CBS correspondent Lara Logan, whose investigation into Benghazi led to a blockbuster expose on 60 Minutes, claims that the government is exerting great pressure on survivors not to talk. Between the prosecution of whistleblowers and the NSA spying tactics, witnesses are spooked and will generally only talk in person, which can delay an investigation.
Logan was asked about the obstacles she faced in reporting on the Benghazi attack.
“An extraordinary amount of pressure on the people involved not to talk. And an extraordinary amount of pressure on anyone in the government–the military side, the political side–not to say anything outside of official channels.”
“I mean, to the point where people that we’ve known for years would call people who were no longer in their positions, and they would call someone else that we knew, and messages would be delivered like that because there couldn’t be any trail linking you directly to our story.”
“The administration is cracking down so hard on leakers: no one wants to put anything in writing, everybody is scared to talk over the phone, people want to meet in person–all of that makes it that much harder to investigate anything.”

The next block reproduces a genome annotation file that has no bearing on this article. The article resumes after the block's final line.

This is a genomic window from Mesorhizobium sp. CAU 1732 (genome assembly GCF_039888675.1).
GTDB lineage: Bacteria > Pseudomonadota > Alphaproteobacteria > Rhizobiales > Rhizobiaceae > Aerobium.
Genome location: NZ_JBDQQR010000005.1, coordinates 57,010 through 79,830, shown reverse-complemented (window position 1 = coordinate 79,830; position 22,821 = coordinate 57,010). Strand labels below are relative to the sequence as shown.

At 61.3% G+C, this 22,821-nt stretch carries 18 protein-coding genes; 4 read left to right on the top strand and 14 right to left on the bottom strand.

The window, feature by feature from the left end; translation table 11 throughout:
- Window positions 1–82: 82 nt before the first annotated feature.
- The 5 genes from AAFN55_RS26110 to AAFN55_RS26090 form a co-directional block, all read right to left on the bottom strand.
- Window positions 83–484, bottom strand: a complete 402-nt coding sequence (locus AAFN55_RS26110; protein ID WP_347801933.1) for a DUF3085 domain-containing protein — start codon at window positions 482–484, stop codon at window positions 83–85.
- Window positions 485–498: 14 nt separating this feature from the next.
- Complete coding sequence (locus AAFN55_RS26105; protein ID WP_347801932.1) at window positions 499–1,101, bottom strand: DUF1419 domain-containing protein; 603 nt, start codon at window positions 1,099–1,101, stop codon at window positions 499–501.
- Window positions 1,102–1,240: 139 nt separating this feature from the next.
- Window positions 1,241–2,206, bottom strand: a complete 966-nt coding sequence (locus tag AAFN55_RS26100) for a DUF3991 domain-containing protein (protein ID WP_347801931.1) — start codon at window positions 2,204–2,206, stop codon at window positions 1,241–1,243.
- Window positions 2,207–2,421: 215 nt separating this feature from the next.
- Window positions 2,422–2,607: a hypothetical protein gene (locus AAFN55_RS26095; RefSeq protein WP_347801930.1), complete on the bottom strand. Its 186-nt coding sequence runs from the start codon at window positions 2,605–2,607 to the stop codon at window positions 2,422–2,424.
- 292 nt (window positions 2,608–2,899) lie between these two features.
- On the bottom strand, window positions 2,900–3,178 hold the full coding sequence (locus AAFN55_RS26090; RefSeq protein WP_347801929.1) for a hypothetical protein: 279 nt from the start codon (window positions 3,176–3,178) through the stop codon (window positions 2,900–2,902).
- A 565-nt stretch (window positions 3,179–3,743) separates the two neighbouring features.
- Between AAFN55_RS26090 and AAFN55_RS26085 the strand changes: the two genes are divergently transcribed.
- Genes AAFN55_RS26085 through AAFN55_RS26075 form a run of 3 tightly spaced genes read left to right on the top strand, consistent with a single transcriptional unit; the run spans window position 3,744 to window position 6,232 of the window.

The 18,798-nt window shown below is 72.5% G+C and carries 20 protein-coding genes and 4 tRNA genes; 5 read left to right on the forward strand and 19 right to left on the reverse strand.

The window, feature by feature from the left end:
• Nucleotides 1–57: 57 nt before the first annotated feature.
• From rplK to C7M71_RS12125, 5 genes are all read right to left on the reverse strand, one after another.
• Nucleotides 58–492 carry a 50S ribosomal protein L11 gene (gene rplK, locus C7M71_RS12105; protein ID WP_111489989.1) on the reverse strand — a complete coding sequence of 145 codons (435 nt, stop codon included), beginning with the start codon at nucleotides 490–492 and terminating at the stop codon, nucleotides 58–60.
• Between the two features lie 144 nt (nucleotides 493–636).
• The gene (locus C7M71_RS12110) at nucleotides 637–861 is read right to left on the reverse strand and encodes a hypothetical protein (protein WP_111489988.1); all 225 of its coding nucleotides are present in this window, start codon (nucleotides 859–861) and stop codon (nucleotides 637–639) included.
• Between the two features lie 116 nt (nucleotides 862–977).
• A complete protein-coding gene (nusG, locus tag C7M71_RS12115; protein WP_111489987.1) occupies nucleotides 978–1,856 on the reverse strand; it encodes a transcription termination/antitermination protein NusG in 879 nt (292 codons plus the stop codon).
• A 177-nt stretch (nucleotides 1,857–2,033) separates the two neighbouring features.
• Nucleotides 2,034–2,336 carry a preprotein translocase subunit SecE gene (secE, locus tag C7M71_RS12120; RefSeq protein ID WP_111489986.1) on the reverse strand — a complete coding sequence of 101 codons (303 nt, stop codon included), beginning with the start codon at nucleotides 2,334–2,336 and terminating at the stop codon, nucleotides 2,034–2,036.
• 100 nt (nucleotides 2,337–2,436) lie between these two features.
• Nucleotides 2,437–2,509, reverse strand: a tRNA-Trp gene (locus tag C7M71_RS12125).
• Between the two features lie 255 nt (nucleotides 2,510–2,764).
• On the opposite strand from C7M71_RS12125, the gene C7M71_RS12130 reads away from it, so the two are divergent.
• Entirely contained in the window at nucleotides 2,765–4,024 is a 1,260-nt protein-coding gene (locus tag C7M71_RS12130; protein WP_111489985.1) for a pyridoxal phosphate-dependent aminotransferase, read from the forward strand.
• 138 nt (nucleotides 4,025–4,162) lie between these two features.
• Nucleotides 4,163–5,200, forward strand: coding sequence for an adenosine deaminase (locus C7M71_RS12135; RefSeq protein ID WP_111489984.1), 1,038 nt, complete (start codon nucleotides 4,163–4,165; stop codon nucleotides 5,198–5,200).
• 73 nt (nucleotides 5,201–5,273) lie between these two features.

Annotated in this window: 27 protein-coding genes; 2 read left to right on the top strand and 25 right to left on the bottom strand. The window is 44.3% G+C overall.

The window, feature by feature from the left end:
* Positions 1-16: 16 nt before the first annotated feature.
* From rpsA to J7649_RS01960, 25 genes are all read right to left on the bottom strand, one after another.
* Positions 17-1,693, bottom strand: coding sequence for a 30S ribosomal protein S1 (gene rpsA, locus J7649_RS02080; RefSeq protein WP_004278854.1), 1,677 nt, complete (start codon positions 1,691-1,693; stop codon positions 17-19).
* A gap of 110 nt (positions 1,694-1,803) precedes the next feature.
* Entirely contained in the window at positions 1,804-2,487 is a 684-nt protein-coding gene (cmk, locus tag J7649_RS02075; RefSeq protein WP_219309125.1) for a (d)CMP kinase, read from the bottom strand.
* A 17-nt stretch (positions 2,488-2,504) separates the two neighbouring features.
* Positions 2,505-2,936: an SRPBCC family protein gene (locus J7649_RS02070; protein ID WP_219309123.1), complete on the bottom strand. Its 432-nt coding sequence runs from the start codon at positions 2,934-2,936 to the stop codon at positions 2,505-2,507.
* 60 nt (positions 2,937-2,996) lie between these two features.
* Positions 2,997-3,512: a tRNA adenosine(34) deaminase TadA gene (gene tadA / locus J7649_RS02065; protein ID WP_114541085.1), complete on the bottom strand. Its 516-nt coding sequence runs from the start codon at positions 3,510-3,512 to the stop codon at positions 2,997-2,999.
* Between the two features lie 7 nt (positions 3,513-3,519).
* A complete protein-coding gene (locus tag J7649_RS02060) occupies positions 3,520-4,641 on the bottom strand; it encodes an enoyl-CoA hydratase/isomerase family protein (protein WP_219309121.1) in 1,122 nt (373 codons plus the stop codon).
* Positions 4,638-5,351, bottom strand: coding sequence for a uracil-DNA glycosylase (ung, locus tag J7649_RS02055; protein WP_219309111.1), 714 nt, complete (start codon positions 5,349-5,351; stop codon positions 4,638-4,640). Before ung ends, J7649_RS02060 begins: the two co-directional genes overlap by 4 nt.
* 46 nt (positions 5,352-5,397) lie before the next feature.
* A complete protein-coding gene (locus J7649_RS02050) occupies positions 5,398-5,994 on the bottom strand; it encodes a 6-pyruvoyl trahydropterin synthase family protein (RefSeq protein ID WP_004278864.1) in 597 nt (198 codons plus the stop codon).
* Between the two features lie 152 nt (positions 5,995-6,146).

Lindsay Graham, R-SC has tweeted that he will hold up every Obama nominee until the survivors are allowed to talk to investigators.
In July Rep Frank Wolf, R-Va, revealed that survivors of Benghazi had been forced to sign nondisclosure forms and have to take regular lie detector tests on whether they are talking to the press or not.
"According to trusted sources that have contacted my office, many if not all of the survivors of the Benghazi attacks along with others at the Department of Defense, the CIA have been asked or directed to sign additional non-disclosure agreements about their involvement in the Benghazi attacks. Some of these new NDAs, as they call them, I have been told were signed as recently as this summer."
On August 1st, Jake Tapper of CNN, revealed for the first time that there was a large group of CIA agents in Benghazi on the night of the attacks.
Logan's report included an on the air interview with a British soldier using the pseudonym Morgan Jones. Jones claims he continually warned the compound that they did not have enough security. In the end, he said he got tired of hearing his own voice repeating the warning over and over again.
Lieutenant Colonel Andy Wood, a top American security official in Libya, said he spoke to Ambassador Stevens personally and told him,
“I made it known in a country team meeting, ‘You are gonna get attacked. You are gonna get attacked in Benghazi. It’s gonna happen. You need to change your security profile.’”